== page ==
At the heart of this evil, however, is the utter loss of respect for human dignity and the total indifference to the sufferings of fellow human beings. Modern slavery happens when “people are treated as objects,” which leads to their being “deceived, raped, often sold and resold for various purposes, and in the end either killed or left devastated in mind and body, only to be finally thrown away or abandoned.” Refocusing on people, putting people first in the overall work of this Organization ought unhesitatingly to support the fight against trafficking in persons and other contemporary forms of slavery.
Pope Francis calls on all, in particular the competent authorities, to address such a heinous crime through effective juridical instruments, to punish those who profit from it, to assist the healing and the reintegration of its victims, and to eradicate its root causes. Our response must be commensurate to this great evil of our time.
The world is awash with all types of weapons, from nuclear weapons to small arms and light weapons. The arms trade, both licit and illicit, keeps on growing. The proliferation of arms, including weapons of mass destruction, among terrorist groups and other non-state actors has become a real danger.
These trends are deeply worrying, but more disturbing still is the deep chasm that separates commitments from actions in the field of disarmament and arms control. While everyone condemns the grave effects of arms proliferation, nothing has substantially changed on the ground, because, as Pope Francis observed, “We say the words ‘No more war!’ but at the same time we manufacture weapons and sell them…to those who are at war with one another.”
This must change. The proliferation of weapons simply aggravates situations of conflict and results in unimaginable human suffering and material costs, profoundly undermining development, human rights and the search for lasting peace. Without greater international and regional cooperation, especially among weapons-producing States, to control and limit strictly the production and movement of weapons, a world free of wars and violent conflicts will surely remain an illusion.
When Pope Francis addressed this Assembly two years ago today, he drew attention to the “urgent need to work for a world free of nuclear weapons, in full application of the Non-Proliferation Treaty (NPT), in letter and spirit, with the goal of a complete prohibition of these weapons.” In his 2017 World Day of Peace Message, Pope Francis once again made a plea for disarmament and for “the prohibition and abolition of nuclear weapons.” Unfortunately, the proliferation of nuclear weapons increases international tensions, as is witnessed in the Korean Peninsula. As history demonstrates, regional and bilateral treaties of non-proliferation of nuclear weapons have been effective in establishing whole regions free of these arms. In this sense, it seems all the more urgent to invest in building those circumstances that would facilitate the creation of new bilateral and regional treaties.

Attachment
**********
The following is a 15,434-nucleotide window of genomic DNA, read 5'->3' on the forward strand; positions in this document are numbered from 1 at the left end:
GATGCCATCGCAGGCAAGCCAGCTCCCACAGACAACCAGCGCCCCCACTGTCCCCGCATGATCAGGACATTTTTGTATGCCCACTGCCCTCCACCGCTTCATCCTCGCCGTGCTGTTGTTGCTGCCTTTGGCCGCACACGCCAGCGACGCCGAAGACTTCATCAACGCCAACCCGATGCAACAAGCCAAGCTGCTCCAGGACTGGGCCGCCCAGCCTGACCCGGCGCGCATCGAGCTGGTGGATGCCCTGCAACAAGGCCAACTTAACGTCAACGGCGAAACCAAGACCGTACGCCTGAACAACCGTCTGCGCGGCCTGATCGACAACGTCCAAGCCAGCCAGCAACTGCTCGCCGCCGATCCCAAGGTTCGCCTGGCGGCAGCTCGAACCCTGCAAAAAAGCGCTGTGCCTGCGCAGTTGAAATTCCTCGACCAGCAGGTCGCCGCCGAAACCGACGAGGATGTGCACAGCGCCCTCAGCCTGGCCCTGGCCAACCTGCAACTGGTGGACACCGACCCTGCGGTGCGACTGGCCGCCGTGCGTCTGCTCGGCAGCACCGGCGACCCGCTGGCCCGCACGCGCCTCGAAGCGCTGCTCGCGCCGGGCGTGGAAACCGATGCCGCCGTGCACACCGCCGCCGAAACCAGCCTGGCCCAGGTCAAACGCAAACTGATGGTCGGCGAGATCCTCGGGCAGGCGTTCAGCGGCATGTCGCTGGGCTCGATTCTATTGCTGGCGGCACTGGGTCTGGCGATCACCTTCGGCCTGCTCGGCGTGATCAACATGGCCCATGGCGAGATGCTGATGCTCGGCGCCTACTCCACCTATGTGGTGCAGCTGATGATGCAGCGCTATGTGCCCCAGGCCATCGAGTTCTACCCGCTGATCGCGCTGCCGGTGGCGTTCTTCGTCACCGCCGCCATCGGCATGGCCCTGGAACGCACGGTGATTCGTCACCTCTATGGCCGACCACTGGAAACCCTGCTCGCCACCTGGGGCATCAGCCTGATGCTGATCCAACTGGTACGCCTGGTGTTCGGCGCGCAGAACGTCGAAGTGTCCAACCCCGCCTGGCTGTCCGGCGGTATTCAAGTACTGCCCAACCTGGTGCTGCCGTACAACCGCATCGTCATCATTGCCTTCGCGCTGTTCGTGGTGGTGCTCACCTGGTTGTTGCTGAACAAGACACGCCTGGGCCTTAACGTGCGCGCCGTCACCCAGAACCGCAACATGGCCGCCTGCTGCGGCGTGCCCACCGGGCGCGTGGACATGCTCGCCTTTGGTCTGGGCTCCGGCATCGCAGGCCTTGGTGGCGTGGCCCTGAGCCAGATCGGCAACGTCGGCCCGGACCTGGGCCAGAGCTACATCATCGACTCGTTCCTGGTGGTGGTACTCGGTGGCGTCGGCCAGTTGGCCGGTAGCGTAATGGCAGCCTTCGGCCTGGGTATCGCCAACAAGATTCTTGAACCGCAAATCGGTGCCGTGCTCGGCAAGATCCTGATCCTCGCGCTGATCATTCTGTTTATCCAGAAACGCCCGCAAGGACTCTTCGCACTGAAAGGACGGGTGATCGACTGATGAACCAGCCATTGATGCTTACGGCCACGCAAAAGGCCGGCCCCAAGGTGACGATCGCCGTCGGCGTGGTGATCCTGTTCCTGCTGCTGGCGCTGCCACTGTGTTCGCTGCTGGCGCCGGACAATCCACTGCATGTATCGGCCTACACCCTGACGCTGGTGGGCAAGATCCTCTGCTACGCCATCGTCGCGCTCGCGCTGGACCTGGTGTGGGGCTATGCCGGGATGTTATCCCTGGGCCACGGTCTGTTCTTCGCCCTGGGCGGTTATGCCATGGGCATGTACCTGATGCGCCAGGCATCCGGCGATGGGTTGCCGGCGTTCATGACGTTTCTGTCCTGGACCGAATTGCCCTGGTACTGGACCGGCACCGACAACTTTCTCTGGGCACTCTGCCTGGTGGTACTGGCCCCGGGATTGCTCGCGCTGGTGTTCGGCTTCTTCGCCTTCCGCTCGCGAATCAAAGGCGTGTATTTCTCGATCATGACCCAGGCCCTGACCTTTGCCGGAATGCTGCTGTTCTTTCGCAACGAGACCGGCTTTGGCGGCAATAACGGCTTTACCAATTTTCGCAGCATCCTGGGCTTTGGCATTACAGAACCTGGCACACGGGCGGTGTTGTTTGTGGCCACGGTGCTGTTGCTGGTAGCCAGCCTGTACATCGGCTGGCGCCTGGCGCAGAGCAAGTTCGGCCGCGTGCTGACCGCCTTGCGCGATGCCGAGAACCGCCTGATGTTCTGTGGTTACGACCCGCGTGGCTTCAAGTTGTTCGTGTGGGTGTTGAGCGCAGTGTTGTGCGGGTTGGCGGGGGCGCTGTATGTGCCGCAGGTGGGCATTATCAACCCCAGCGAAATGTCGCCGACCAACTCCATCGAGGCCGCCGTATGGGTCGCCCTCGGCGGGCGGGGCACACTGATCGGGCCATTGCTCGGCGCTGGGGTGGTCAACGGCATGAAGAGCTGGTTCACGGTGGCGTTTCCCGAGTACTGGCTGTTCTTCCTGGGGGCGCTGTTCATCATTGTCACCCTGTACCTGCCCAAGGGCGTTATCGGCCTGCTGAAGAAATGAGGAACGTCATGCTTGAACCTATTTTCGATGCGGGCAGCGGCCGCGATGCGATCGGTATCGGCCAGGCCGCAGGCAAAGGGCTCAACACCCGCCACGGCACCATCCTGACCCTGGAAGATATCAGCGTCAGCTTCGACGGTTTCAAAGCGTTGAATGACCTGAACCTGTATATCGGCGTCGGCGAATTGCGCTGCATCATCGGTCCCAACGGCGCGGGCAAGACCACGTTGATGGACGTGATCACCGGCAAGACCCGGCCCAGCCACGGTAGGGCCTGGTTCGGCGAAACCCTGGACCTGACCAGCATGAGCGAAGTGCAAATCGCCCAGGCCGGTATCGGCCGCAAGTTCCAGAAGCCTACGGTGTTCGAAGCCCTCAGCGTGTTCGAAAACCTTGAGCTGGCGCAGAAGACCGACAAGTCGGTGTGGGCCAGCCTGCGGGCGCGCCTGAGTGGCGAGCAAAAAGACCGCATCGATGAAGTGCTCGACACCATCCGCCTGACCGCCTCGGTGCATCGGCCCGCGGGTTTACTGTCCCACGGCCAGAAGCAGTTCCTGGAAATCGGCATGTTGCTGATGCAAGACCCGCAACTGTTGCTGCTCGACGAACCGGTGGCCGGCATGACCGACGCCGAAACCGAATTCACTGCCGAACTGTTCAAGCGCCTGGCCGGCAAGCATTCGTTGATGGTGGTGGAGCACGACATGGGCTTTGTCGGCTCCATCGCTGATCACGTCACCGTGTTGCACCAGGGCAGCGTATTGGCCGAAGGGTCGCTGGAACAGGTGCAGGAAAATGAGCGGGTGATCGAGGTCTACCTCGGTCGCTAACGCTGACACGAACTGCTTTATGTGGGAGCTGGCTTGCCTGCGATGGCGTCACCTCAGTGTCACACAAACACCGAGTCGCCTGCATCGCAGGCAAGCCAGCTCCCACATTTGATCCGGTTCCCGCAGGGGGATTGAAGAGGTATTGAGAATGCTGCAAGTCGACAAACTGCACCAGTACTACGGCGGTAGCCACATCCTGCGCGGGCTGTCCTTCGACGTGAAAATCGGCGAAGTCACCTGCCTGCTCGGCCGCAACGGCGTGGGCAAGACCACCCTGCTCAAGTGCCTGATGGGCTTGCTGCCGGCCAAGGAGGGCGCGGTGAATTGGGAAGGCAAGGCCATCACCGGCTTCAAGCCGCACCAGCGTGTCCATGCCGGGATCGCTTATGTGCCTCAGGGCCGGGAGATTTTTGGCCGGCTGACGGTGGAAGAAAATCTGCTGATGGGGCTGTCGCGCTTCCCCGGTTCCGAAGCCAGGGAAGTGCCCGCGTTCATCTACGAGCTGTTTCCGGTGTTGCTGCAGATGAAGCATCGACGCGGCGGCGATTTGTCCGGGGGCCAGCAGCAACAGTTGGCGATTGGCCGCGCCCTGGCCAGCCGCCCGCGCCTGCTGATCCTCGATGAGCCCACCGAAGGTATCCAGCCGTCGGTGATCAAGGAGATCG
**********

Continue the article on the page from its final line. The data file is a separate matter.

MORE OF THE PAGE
The Holy See has signed the Treaty on the Prohibition of Nuclear Weapons and has already deposited its ratification, because it believes that it is an important contribution in the overall effort toward complete nuclear non-proliferation and disarmament, an advance toward the fulfilment of the commitment of the States Parties to the NPT “to pursue negotiations in good faith on effective measures relating to cessation of the nuclear arms race at an early date and to nuclear disarmament,” and a step toward negotiating a “general and complete disarmament under strict and effective international control.”
While much remains to be done for the Treaty on the Prohibition of Nuclear Weapons truly to make a difference and achieve its full promise, the Holy See believes that it is one more blow on the anvil toward the fulfilment of the prophecy of Isaiah: “They shall beat their swords into plowshares and their spears into pruning hooks; One nation shall not raise the sword against another, nor shall they train for war again.”
Thank you, Mr. President.